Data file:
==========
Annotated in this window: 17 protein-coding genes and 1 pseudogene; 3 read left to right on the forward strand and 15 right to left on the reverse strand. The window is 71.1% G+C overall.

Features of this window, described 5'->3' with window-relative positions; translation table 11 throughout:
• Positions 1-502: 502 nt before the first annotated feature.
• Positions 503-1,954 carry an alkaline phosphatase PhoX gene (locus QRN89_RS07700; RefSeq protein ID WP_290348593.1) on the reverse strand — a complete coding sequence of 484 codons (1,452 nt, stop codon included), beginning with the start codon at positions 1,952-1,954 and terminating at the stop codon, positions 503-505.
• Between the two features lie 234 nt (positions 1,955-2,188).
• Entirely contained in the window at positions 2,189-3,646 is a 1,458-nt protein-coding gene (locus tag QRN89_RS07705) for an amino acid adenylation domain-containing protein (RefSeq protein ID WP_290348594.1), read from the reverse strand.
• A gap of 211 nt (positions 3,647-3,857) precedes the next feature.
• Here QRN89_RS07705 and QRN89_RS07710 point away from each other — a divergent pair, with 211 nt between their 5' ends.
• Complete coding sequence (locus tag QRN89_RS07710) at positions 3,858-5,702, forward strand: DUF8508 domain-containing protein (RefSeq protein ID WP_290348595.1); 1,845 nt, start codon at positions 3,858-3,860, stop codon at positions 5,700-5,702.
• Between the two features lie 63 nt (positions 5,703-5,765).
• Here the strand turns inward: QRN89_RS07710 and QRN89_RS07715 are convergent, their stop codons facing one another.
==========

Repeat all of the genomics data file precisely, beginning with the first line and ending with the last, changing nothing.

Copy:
Annotated in this window: 17 protein-coding genes and 1 pseudogene; 3 read left to right on the forward strand and 15 right to left on the reverse strand. The window is 71.1% G+C overall.

Features of this window, described 5'->3' with window-relative positions; translation table 11 throughout:
• Positions 1-502: 502 nt before the first annotated feature.
• Positions 503-1,954 carry an alkaline phosphatase PhoX gene (locus QRN89_RS07700; RefSeq protein ID WP_290348593.1) on the reverse strand — a complete coding sequence of 484 codons (1,452 nt, stop codon included), beginning with the start codon at positions 1,952-1,954 and terminating at the stop codon, positions 503-505.
• Between the two features lie 234 nt (positions 1,955-2,188).
• Entirely contained in the window at positions 2,189-3,646 is a 1,458-nt protein-coding gene (locus tag QRN89_RS07705) for an amino acid adenylation domain-containing protein (RefSeq protein ID WP_290348594.1), read from the reverse strand.
• A gap of 211 nt (positions 3,647-3,857) precedes the next feature.
• Here QRN89_RS07705 and QRN89_RS07710 point away from each other — a divergent pair, with 211 nt between their 5' ends.
• Complete coding sequence (locus tag QRN89_RS07710) at positions 3,858-5,702, forward strand: DUF8508 domain-containing protein (RefSeq protein ID WP_290348595.1); 1,845 nt, start codon at positions 3,858-3,860, stop codon at positions 5,700-5,702.
• Between the two features lie 63 nt (positions 5,703-5,765).
• Here the strand turns inward: QRN89_RS07710 and QRN89_RS07715 are convergent, their stop codons facing one another.